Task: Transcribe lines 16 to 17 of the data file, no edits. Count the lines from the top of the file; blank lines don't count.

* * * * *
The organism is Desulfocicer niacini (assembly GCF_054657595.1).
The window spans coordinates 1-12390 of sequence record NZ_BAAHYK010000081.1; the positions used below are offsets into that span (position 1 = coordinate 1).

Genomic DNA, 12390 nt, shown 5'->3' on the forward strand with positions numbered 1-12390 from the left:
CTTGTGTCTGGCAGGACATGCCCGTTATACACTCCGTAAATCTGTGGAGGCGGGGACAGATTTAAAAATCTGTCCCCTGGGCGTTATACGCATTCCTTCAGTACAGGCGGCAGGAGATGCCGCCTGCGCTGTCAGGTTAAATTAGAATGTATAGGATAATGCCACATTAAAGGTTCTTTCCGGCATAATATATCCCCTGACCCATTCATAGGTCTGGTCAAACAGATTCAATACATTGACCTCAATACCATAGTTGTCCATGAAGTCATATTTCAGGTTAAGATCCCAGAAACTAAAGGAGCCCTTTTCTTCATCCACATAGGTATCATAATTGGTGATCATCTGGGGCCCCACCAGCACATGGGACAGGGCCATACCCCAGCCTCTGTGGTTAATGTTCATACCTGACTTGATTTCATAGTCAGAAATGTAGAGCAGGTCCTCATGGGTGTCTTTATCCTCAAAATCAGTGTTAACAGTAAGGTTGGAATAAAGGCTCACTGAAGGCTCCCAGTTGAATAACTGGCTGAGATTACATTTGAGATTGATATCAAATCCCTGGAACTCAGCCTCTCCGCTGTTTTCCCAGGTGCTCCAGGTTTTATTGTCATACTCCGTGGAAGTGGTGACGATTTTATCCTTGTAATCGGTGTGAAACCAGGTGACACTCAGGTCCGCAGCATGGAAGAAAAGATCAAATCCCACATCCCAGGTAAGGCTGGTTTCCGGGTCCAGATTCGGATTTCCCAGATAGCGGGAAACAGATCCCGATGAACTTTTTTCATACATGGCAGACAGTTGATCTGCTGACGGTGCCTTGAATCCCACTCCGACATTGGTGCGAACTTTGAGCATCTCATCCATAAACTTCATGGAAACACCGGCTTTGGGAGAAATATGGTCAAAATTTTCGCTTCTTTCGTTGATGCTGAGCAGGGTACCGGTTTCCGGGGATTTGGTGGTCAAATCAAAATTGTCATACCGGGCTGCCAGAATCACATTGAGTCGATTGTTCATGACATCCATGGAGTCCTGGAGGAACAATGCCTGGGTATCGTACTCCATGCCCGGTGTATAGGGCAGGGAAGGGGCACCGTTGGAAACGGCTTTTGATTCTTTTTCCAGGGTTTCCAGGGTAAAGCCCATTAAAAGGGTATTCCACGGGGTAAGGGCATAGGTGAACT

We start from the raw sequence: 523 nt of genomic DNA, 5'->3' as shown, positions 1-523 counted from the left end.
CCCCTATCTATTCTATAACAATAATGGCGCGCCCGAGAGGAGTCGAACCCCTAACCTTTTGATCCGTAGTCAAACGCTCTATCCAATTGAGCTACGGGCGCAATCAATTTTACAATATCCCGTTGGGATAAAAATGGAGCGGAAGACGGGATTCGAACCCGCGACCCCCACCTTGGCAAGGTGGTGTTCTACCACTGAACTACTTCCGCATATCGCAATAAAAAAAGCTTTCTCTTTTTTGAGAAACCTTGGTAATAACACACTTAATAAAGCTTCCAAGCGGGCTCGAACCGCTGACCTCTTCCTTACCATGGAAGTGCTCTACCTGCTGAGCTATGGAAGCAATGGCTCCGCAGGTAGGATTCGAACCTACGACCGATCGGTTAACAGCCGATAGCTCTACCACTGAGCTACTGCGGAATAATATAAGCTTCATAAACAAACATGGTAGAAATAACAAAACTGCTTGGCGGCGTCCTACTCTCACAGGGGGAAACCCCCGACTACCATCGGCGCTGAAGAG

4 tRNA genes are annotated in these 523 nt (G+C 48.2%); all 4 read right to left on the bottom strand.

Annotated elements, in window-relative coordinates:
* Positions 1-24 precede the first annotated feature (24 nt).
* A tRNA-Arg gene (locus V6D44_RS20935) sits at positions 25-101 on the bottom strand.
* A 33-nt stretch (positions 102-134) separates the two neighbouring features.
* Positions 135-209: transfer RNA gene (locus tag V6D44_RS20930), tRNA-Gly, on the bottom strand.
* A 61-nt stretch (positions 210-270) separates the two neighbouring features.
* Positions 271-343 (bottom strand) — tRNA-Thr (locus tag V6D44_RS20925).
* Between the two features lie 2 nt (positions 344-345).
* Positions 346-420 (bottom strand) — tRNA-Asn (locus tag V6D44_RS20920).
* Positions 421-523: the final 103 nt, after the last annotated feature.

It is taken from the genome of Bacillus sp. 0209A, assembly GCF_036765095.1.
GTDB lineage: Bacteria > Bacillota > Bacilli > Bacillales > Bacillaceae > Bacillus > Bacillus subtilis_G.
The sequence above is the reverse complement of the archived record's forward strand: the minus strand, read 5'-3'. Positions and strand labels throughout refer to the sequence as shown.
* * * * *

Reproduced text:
* Positions 346-420 (bottom strand) — tRNA-Asn (locus tag V6D44_RS20920).
* Positions 421-523: the final 103 nt, after the last annotated feature.